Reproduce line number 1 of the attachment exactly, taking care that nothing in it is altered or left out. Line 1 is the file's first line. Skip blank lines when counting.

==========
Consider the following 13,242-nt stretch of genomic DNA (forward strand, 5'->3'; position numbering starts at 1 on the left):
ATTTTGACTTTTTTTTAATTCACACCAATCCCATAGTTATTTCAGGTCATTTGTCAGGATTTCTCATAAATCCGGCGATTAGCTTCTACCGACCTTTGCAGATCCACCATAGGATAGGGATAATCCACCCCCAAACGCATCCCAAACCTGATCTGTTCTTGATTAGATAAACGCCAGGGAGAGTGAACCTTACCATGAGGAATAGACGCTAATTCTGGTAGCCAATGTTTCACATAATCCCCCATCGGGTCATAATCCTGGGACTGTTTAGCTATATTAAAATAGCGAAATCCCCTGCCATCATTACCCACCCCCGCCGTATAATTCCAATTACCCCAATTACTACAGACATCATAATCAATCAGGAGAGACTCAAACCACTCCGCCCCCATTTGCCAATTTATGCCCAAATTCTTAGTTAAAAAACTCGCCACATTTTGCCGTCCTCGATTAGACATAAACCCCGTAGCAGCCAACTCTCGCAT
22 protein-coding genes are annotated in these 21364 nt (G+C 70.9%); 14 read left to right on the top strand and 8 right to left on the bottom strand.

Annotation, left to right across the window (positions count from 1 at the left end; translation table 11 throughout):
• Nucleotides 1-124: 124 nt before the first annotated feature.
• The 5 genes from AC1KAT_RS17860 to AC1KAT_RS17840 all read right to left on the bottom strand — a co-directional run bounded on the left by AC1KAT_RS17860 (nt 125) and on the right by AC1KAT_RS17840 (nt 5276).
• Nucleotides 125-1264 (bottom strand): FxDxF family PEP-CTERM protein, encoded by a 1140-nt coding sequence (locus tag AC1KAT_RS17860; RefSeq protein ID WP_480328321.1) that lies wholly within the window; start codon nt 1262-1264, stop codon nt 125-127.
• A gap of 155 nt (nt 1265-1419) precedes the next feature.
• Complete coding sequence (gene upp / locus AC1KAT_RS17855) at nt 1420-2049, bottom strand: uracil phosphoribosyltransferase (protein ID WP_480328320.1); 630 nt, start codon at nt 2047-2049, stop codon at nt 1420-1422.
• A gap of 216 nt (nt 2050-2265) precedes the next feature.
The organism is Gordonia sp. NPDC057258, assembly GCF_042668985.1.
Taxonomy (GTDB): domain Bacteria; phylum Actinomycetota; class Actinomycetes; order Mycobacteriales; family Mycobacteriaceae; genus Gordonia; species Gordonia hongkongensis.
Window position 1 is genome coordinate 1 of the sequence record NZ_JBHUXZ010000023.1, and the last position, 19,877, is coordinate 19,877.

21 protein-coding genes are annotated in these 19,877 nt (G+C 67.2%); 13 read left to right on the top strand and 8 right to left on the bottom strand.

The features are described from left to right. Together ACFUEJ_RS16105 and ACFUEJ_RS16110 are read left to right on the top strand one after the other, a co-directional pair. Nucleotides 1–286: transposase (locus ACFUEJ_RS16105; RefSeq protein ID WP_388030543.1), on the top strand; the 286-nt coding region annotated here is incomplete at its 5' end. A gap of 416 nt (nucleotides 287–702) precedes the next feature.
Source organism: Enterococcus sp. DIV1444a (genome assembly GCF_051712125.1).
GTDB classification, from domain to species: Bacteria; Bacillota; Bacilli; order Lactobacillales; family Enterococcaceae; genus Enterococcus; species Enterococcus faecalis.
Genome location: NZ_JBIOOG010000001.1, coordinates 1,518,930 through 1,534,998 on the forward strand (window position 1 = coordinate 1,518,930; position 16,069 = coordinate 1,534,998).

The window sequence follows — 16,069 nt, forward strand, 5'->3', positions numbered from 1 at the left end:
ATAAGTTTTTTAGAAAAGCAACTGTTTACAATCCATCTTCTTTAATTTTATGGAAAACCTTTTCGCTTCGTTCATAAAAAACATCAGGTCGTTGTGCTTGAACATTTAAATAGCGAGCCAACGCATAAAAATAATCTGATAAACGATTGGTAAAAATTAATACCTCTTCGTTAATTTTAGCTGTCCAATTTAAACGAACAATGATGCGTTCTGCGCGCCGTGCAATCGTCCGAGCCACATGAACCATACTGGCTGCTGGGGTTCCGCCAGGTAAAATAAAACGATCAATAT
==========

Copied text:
Consider the following 13,242-nt stretch of genomic DNA (forward strand, 5'->3'; position numbering starts at 1 on the left):